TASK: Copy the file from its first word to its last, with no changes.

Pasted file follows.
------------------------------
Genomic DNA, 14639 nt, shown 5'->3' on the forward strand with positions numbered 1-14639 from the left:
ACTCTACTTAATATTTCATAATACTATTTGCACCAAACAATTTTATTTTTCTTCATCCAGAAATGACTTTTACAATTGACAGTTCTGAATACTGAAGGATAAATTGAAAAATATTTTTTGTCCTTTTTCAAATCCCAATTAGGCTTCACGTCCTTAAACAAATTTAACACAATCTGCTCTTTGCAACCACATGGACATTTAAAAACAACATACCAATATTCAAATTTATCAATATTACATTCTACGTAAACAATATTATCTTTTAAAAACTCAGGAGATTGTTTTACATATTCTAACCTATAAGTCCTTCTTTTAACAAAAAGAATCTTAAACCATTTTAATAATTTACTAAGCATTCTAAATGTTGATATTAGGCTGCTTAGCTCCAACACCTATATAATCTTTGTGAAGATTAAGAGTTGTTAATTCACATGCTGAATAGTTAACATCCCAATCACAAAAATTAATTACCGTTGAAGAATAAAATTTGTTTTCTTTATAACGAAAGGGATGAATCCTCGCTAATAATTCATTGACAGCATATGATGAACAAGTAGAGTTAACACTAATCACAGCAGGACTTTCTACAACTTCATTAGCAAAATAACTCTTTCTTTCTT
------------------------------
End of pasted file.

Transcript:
Genomic DNA, 14639 nt, shown 5'->3' on the forward strand with positions numbered 1-14639 from the left:
ACTCTACTTAATATTTCATAATACTATTTGCACCAAACAATTTTATTTTTCTTCATCCAGAAATGACTTTTACAATTGACAGTTCTGAATACTGAAGGATAAATTGAAAAATATTTTTTGTCCTTTTTCAAATCCCAATTAGGCTTCACGTCCTTAAACAAATTTAACACAATCTGCTCTTTGCAACCACATGGACATTTAAAAACAACATACCAATATTCAAATTTATCAATATTACATTCTACGTAAACAATATTATCTTTTAAAAACTCAGGAGATTGTTTTACATATTCTAACCTATAAGTCCTTCTTTTAACAAAAAGAATCTTAAACCATTTTAATAATTTACTAAGCATTCTAAATGTTGATATTAGGCTGCTTAGCTCCAACACCTATATAATCTTTGTGAAGATTAAGAGTTGTTAATTCACATGCTGAATAGTTAACATCCCAATCACAAAAATTAATTACCGTTGAAGAATAAAATTTGTTTTCTTTATAACGAAAGGGATGAATCCTCGCTAATAATTCATTGACAGCATATGATGAACAAGTAGAGTTAACACTAATCACAGCAGGACTTTCTACAACTTCATTAGCAAAATAACTCTTTCTTTCTT